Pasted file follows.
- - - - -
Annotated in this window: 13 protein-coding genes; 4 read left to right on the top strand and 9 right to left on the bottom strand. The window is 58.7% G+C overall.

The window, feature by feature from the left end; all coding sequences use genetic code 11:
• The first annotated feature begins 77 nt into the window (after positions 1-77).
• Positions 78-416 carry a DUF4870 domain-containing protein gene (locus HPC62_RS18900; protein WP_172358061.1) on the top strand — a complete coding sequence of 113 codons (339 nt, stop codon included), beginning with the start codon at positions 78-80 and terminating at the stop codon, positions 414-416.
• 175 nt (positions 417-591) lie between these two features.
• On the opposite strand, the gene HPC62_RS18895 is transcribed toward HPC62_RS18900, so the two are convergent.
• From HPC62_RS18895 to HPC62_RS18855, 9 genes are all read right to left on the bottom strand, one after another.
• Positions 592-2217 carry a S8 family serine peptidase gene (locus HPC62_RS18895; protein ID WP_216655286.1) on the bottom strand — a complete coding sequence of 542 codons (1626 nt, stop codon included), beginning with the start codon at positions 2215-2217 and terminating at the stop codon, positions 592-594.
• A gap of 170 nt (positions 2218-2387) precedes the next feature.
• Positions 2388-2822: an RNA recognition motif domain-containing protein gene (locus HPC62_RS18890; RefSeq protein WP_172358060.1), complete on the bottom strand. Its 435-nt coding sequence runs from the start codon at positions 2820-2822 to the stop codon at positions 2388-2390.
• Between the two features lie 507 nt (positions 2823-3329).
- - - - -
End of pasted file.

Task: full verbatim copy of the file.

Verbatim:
Annotated in this window: 13 protein-coding genes; 4 read left to right on the top strand and 9 right to left on the bottom strand. The window is 58.7% G+C overall.

The window, feature by feature from the left end; all coding sequences use genetic code 11:
• The first annotated feature begins 77 nt into the window (after positions 1-77).
• Positions 78-416 carry a DUF4870 domain-containing protein gene (locus HPC62_RS18900; protein WP_172358061.1) on the top strand — a complete coding sequence of 113 codons (339 nt, stop codon included), beginning with the start codon at positions 78-80 and terminating at the stop codon, positions 414-416.
• 175 nt (positions 417-591) lie between these two features.
• On the opposite strand, the gene HPC62_RS18895 is transcribed toward HPC62_RS18900, so the two are convergent.
• From HPC62_RS18895 to HPC62_RS18855, 9 genes are all read right to left on the bottom strand, one after another.
• Positions 592-2217 carry a S8 family serine peptidase gene (locus HPC62_RS18895; protein ID WP_216655286.1) on the bottom strand — a complete coding sequence of 542 codons (1626 nt, stop codon included), beginning with the start codon at positions 2215-2217 and terminating at the stop codon, positions 592-594.
• A gap of 170 nt (positions 2218-2387) precedes the next feature.
• Positions 2388-2822: an RNA recognition motif domain-containing protein gene (locus HPC62_RS18890; RefSeq protein WP_172358060.1), complete on the bottom strand. Its 435-nt coding sequence runs from the start codon at positions 2820-2822 to the stop codon at positions 2388-2390.
• Between the two features lie 507 nt (positions 2823-3329).